Since these events did not need to be filtered (which is also one of your requirements), this meant that our API never had to deserialize the data to interpret it. Instead, our API simply returned the StoredEvent data (well, a DTO, but with the same properties) to the consumer.

This concludes how the backend was set up, and it directly answers the question you're posing here.

In short, by returning two properties (i.e. the serialized event data and the specific type of event), you are able to return a large variation of event types in a single list, without needing to update this logic whenever a new event type would be added. It's both future-proof and OCP friendly.

The next part focuses on the particular example of how we chose to consume this feed in our consumer applications. This may or may not match with your expectations - it's just an example of what you can do with this.

How you design your consumers is up to you. But the backend design discussed here would be compatible with most if not all ways you could design your consumers.


In our case, the consumer was going to be another C# application, so we developed a client library that would consume our API, and would deserialize the stored events back into their own respective event classes.

The consumer would install a Nuget package we made available, which contained the event classes (UserCreated, UserDeleted, ...) and an interface (IHandler<TEventType>) that the consumer would use to define how each event needed to be handled.

Internally, the package also contains an event service. This service would do three things:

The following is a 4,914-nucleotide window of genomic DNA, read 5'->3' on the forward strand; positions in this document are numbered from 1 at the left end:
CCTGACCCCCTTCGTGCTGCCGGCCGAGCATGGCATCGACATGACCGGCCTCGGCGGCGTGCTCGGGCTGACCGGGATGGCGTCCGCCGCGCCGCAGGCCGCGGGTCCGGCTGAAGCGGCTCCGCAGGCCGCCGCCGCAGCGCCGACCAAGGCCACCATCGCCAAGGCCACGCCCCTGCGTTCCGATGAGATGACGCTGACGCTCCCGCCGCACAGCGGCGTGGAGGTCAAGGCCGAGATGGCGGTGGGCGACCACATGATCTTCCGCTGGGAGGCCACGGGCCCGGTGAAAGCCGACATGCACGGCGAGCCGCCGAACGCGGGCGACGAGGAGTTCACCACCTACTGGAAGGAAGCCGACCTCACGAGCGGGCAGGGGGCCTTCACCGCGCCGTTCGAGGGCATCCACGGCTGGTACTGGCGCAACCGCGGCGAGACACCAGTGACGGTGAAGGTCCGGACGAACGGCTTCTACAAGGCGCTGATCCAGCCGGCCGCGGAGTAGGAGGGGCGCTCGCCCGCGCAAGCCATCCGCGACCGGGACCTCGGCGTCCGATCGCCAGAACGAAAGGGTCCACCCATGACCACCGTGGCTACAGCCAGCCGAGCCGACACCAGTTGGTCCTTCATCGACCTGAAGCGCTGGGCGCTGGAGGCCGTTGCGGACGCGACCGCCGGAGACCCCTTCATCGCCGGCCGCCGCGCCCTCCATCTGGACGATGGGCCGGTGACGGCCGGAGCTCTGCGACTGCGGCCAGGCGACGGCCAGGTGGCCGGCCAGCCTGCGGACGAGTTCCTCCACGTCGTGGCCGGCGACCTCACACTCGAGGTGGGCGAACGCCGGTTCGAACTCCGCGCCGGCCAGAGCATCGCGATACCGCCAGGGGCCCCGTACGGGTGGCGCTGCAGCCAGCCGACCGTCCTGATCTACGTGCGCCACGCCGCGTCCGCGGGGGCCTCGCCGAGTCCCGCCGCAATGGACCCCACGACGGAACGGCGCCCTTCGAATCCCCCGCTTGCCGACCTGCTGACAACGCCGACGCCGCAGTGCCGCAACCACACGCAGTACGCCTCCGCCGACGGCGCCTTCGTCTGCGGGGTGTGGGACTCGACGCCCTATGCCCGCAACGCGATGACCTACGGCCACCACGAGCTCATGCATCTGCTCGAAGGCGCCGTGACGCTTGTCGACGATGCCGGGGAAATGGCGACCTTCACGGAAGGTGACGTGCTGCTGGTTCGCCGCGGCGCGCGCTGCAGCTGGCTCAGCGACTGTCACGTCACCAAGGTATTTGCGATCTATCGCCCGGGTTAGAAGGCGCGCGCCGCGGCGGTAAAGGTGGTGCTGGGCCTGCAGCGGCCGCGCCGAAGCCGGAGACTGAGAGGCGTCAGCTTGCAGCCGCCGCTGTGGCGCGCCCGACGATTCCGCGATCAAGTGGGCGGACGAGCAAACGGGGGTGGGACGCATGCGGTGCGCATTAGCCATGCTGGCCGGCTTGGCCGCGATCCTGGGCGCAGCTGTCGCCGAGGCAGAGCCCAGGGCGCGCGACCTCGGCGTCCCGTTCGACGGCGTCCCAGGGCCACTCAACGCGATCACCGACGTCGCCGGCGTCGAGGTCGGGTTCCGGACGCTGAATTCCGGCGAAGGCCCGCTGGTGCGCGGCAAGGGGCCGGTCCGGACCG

1. Query the REST API to fetch the events
  2. Convert the stored events back to their individual classes
  3. Send each of these events to their registered handler

Step 1 is nothing more than an HTTP Get call to our endpoint.

Step 2 is surprisingly simple, when you have the type and data:

var originalEvent = JsonConvert.DeserializeObject(storedEvent.EventData, storedEvent.EventType);

Step 3 relied on the consumer having defined handlers for each type they're interested in. For example:

public class UserEventHandlers : IHandler<UserCreated>, IHandler<UserDeleted>
    public void Handle(UserCreated e)
        Console.WriteLine($"User {e.UserId} was created!");

    public void Handle(UserDeleted e)
        Console.WriteLine($"User {e.UserId} was deleted!");

If a consumer wasn't interested in a specific event type, they would simply not create a handler for that type and therefore any events of that type would effectively be ignored.

This also kept things backwards compatible. If a new event type was added tomorrow, but this consumer wouldn't be interested in it, then you could keep this consumer untouched. It wouldn't break because of the new event type (it would just ignore those new types), and it wouldn't force you to redeploy your application.

The only real cause for redeployment would be if a change was made to the event types that the consumer was actually interested in, and that's logically inevitable.

  • Thank you! I think the end result for the client seems like a very nice solution with the way you have it setup to consume on the frontend. Could you please elaborate more on step 3 how you provided the bridge between the the handlers and consuming the heterogenous collection? That’s where I think the core logic of my design for this should lie - making it easier for consumers to handle these events of different types.
    – rb612
    Dec 16, 2020 at 18:49
  • @rb612: When you convert the event, you obviously know its type. So at that point, it's quite easy to look for the correct handler (based on that event type you know) among the registered handlers, and send your event to that handler. As to how you register those handlers, you could either automatically find them all using reflection, or you could manually register them (it's situational). In either case, once you have that list, it's fairly easy to do something like myHandlers.Single(h => h is IHandler<UserCreated>) (or Where, if you allow multiple handlers).
    – Flater
    Dec 16, 2020 at 20:46
  • 1